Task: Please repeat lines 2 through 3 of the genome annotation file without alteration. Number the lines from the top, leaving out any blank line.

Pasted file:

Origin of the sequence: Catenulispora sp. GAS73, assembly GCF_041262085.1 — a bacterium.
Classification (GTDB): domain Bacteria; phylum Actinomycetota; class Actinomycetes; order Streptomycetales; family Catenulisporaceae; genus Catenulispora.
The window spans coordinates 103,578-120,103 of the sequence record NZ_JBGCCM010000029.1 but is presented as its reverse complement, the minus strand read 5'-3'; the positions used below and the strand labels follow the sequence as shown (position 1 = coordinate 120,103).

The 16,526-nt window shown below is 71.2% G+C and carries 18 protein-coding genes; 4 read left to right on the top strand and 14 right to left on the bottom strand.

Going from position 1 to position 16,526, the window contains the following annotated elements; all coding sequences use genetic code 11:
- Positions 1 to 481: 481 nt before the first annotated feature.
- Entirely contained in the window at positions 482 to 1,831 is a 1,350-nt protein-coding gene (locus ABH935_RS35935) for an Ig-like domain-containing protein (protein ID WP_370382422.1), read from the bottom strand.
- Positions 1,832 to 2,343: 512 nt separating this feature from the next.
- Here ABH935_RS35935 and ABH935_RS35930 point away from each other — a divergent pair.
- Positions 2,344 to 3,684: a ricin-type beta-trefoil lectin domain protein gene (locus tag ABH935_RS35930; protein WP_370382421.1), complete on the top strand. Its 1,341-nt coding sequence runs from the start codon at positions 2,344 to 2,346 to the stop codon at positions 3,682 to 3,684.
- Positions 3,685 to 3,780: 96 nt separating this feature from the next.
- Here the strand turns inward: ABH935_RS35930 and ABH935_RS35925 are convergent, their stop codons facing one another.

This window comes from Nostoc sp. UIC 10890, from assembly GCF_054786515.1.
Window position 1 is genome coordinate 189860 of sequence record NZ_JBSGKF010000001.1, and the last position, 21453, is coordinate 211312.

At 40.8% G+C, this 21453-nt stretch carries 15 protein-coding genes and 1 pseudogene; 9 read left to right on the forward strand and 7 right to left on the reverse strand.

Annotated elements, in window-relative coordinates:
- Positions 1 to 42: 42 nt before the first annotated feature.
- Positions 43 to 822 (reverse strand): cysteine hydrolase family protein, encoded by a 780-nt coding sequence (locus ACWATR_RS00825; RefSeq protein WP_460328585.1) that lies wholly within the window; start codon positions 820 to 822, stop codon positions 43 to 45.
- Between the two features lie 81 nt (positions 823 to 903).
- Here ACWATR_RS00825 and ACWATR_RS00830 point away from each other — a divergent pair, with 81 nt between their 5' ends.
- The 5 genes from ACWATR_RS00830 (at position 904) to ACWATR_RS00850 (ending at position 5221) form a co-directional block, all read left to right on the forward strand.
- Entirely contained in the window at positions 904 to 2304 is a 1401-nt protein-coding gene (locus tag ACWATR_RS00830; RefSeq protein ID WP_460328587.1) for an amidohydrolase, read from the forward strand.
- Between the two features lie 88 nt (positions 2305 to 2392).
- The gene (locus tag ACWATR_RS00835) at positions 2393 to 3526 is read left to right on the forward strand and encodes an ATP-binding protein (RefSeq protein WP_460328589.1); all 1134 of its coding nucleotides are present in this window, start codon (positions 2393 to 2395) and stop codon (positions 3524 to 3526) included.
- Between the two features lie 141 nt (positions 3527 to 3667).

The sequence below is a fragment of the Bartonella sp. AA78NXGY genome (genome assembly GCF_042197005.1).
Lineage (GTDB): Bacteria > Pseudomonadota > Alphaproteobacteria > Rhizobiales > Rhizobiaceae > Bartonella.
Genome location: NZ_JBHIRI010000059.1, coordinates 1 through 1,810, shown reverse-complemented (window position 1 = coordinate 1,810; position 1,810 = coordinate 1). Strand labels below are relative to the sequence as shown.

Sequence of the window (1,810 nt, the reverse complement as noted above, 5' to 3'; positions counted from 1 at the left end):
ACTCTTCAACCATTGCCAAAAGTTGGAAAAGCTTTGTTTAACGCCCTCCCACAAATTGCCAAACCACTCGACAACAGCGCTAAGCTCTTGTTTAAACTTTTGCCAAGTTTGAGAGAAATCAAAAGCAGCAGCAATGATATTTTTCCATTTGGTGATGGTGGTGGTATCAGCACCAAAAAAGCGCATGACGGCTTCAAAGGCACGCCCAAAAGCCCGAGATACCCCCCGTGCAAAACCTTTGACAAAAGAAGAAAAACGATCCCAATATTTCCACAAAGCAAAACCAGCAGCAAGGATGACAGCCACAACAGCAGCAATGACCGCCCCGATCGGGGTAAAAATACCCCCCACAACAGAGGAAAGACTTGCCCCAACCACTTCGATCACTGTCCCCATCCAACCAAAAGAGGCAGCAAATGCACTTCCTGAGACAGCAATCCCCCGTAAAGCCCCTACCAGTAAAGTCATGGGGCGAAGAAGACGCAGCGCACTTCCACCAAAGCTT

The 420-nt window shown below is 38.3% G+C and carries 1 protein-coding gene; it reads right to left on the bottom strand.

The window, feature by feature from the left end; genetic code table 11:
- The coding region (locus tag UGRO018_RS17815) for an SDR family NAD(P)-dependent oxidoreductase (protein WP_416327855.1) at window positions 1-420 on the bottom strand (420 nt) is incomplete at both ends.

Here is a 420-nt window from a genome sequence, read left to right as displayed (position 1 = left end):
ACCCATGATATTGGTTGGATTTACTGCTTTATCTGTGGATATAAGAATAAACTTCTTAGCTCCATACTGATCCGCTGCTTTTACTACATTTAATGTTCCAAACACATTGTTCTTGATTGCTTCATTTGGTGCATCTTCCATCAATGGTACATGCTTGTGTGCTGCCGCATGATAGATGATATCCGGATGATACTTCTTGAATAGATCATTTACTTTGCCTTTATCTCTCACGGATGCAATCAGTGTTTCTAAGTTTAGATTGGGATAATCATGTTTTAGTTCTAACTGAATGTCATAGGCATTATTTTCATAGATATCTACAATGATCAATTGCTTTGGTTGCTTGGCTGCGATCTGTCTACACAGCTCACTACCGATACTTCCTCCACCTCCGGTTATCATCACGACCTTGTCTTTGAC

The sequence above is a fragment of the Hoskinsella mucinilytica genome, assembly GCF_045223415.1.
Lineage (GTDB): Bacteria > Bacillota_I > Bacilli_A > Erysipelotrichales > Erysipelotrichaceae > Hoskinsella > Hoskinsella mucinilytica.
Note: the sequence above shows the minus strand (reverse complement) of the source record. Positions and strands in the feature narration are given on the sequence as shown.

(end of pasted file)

Classification (GTDB): domain Bacteria; phylum Actinomycetota; class Actinomycetes; order Streptomycetales; family Catenulisporaceae; genus Catenulispora.
The window spans coordinates 103,578-120,103 of the sequence record NZ_JBGCCM010000029.1 but is presented as its reverse complement, the minus strand read 5'-3'; the positions used below and the strand labels follow the sequence as shown (position 1 = coordinate 120,103).